Sedition Charges Brought Against Editor Renew Issue of Tribal Politics in Kenya
TRIBALISM, one of most sensitive political topics in Africa, has surfaced anew in Kenya. On March 5, the government charged Gitobu Imanyara, editor of the Nairobi Law Monthly, with sedition after he published an editorial suggesting President Daniel arap Moi has stacked the government with members of his own minority Kalenjin tribe.
The arrest and the seizure of thousands of copies of the Law Monthly and two other magazines critical of the government, Society and Finance (sales were later allowed to resume), was condemned by some Kenyans and the United States government.
US Secretary of State James Baker III immediately called for Mr. Imanyara's release ``without delay'' and for Kenya to ``move to correct other outstanding human rights problems.''
Tribalism lies behind the civil wars in a number of African countries, including Ethiopia, Somalia, and Liberia. While Kenya has avoided such tribal conflicts, the issue here is still a sensitive one.
KENYA is one of the few African countries still bucking the trend toward multiparty politics. Mr. Moi says multiparty politics would break down into tribal politics, with big tribes forming parties and excluding smaller tribes from power.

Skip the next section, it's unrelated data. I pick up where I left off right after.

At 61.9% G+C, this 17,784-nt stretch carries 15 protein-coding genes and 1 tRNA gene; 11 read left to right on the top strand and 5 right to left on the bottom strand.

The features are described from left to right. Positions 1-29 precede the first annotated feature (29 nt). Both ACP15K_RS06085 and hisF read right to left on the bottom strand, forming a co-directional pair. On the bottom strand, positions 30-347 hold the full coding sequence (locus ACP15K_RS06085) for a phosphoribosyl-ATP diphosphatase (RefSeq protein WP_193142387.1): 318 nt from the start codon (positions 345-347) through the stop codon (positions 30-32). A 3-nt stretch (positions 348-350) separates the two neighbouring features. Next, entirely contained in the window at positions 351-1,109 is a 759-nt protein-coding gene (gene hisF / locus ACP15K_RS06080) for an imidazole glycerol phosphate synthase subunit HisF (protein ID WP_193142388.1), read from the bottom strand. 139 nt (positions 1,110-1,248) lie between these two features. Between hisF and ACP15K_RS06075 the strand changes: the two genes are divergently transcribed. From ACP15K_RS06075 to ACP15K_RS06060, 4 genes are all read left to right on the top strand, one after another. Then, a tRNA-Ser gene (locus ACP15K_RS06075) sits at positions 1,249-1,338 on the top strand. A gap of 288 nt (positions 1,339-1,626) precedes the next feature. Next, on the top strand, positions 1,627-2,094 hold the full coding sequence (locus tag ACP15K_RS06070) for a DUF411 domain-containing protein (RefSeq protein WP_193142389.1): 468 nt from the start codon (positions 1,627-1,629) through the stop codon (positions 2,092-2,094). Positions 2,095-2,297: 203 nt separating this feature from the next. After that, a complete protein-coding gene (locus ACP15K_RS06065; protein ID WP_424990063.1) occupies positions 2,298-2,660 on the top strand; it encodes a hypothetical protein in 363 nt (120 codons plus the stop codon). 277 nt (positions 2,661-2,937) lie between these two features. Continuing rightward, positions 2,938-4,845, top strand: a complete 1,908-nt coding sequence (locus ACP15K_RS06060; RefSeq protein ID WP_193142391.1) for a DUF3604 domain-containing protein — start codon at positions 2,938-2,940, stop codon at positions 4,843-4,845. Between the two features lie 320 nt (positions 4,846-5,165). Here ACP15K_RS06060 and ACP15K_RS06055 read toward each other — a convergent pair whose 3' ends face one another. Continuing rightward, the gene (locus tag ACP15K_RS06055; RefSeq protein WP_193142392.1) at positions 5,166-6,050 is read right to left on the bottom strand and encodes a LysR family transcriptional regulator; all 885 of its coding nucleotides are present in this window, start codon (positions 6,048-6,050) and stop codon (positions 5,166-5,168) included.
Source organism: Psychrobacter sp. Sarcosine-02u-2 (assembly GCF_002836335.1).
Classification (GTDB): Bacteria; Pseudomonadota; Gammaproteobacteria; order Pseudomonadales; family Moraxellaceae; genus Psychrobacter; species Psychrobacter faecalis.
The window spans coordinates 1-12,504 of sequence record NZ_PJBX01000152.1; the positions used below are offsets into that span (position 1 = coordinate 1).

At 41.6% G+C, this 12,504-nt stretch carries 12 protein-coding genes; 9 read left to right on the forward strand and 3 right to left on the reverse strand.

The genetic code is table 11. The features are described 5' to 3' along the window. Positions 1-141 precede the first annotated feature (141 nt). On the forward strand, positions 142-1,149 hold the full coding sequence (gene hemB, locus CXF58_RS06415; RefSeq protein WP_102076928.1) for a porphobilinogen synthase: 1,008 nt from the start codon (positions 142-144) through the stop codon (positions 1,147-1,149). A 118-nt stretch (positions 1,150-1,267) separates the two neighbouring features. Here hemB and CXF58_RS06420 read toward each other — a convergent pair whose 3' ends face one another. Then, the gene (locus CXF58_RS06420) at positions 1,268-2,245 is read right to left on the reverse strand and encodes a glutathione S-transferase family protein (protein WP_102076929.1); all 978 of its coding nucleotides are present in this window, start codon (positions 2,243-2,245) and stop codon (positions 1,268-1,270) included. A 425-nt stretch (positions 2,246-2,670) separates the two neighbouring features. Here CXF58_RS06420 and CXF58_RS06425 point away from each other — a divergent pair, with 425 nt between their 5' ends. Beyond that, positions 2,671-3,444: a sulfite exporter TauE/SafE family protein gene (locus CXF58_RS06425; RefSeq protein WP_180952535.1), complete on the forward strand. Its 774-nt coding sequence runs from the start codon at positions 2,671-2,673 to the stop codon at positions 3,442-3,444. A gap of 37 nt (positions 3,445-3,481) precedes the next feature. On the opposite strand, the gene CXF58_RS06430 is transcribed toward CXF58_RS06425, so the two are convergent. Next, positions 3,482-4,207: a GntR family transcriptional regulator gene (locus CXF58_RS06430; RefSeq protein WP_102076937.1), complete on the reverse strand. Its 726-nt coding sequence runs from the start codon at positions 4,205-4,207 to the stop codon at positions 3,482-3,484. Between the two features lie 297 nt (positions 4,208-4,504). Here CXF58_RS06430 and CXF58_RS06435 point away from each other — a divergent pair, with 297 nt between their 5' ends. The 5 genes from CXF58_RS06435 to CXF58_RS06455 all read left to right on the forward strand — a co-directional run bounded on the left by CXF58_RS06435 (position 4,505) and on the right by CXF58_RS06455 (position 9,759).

But critics claim Kenya's one-party state already includes domination by members of the president's tribe. Moi, as head of both the government and the ruling party, the Kenyan African National Union, holds most of the reins of power in his hands.
His critics claim Moi's intolerance of criticism and rigging of elections force them to seek power through multiparty elections.
The government's rebuttal to Imanyara's editorial came in a front-page article in the government-controlled newspaper, the Kenya Times. The government conceded that a long list of posts in the editorial said to be held by Kalenjin was true, but it went on to show a much longer list of major positions most of which are held by members of other tribes.
Neither the government nor Imanyara said which tribe holds the most powerful posts, but critics point to the Kalenjin.
The government also claimed Kenya's previous president, Jomo Kenyatta, stacked the government with members of his tribe, the Kikuyu, Kenya's largest tribe.
Kenya has three political detainees at present, a very low number compared to most African countries. The three, who have been detained since last July, are leaders of the move toward multiparty democracy.